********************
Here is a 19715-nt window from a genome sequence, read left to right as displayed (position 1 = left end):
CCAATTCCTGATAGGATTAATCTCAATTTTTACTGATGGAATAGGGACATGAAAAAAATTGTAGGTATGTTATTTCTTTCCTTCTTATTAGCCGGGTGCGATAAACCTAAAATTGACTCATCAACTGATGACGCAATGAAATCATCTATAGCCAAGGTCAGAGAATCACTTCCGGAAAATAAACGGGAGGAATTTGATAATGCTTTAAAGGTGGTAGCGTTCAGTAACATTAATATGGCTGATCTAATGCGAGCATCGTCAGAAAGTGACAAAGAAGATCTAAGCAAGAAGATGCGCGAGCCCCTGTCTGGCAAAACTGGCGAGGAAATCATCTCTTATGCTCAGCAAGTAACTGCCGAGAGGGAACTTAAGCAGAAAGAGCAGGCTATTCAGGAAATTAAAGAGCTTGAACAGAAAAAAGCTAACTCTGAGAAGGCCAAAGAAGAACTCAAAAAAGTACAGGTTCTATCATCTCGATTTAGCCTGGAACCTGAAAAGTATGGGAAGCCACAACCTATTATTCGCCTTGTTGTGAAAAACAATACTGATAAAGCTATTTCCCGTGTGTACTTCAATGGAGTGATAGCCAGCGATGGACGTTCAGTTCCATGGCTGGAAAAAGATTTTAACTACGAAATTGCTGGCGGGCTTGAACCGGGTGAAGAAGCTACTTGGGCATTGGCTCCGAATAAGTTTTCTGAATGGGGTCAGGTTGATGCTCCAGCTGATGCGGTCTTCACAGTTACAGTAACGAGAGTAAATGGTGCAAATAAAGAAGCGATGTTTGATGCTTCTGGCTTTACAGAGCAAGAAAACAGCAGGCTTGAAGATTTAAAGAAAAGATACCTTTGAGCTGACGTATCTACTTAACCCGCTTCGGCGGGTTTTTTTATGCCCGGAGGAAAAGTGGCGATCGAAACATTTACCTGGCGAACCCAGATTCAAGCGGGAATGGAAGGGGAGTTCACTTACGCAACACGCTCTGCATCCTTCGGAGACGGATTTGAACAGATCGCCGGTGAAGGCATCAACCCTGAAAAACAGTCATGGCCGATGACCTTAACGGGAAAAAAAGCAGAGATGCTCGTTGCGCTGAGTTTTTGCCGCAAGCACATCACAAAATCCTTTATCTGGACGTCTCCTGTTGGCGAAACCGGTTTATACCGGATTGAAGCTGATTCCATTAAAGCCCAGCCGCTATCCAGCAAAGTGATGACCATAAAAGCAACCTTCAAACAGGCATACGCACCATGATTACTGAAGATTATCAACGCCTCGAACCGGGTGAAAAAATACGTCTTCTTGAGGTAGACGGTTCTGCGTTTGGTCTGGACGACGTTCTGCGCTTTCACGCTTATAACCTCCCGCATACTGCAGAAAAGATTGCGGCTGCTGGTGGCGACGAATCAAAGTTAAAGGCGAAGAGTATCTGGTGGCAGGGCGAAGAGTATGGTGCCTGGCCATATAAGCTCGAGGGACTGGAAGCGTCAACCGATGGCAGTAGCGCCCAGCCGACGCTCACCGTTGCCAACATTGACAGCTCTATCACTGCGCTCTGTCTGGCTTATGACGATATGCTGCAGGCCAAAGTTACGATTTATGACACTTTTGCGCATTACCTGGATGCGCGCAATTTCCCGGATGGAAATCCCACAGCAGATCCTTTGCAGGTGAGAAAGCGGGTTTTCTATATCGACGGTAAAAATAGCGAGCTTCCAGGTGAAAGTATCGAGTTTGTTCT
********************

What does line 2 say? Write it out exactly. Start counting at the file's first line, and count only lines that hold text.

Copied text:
CCAATTCCTGATAGGATTAATCTCAATTTTTACTGATGGAATAGGGACATGAAAAAAATTGTAGGTATGTTATTTCTTTCCTTCTTATTAGCCGGGTGCGATAAACCTAAAATTGACTCATCAACTGATGACGCAATGAAATCATCTATAGCCAAGGTCAGAGAATCACTTCCGGAAAATAAACGGGAGGAATTTGATAATGCTTTAAAGGTGGTAGCGTTCAGTAACATTAATATGGCTGATCTAATGCGAGCATCGTCAGAAAGTGACAAAGAAGATCTAAGCAAGAAGATGCGCGAGCCCCTGTCTGGCAAAACTGGCGAGGAAATCATCTCTTATGCTCAGCAAGTAACTGCCGAGAGGGAACTTAAGCAGAAAGAGCAGGCTATTCAGGAAATTAAAGAGCTTGAACAGAAAAAAGCTAACTCTGAGAAGGCCAAAGAAGAACTCAAAAAAGTACAGGTTCTATCATCTCGATTTAGCCTGGAACCTGAAAAGTATGGGAAGCCACAACCTATTATTCGCCTTGTTGTGAAAAACAATACTGATAAAGCTATTTCCCGTGTGTACTTCAATGGAGTGATAGCCAGCGATGGACGTTCAGTTCCATGGCTGGAAAAAGATTTTAACTACGAAATTGCTGGCGGGCTTGAACCGGGTGAAGAAGCTACTTGGGCATTGGCTCCGAATAAGTTTTCTGAATGGGGTCAGGTTGATGCTCCAGCTGATGCGGTCTTCACAGTTACAGTAACGAGAGTAAATGGTGCAAATAAAGAAGCGATGTTTGATGCTTCTGGCTTTACAGAGCAAGAAAACAGCAGGCTTGAAGATTTAAAGAAAAGATACCTTTGAGCTGACGTATCTACTTAACCCGCTTCGGCGGGTTTTTTTATGCCCGGAGGAAAAGTGGCGATCGAAACATTTACCTGGCGAACCCAGATTCAAGCGGGAATGGAAGGGGAGTTCACTTACGCAACACGCTCTGCATCCTTCGGAGACGGATTTGAACAGATCGCCGGTGAAGGCATCAACCCTGAAAAACAGTCATGGCCGATGACCTTAACGGGAAAAAAAGCAGAGATGCTCGTTGCGCTGAGTTTTTGCCGCAAGCACATCACAAAATCCTTTATCTGGACGTCTCCTGTTGGCGAAACCGGTTTATACCGGATTGAAGCTGATTCCATTAAAGCCCAGCCGCTATCCAGCAAAGTGATGACCATAAAAGCAACCTTCAAACAGGCATACGCACCATGATTACTGAAGATTATCAACGCCTCGAACCGGGTGAAAAAATACGTCTTCTTGAGGTAGACGGTTCTGCGTTTGGTCTGGACGACGTTCTGCGCTTTCACGCTTATAACCTCCCGCATACTGCAGAAAAGATTGCGGCTGCTGGTGGCGACGAATCAAAGTTAAAGGCGAAGAGTATCTGGTGGCAGGGCGAAGAGTATGGTGCCTGGCCATATAAGCTCGAGGGACTGGAAGCGTCAACCGATGGCAGTAGCGCCCAGCCGACGCTCACCGTTGCCAACATTGACAGCTCTATCACTGCGCTCTGTCTGGCTTATGACGATATGCTGCAGGCCAAAGTTACGATTTATGACACTTTTGCGCATTACCTGGATGCGCGCAATTTCCCGGATGGAAATCCCACAGCAGATCCTTTGCAGGTGAGAAAGCGGGTTTTCTATATCGACGGTAAAAATAGCGAGCTTCCAGGTGAAAGTATCGAGTTTGTTCT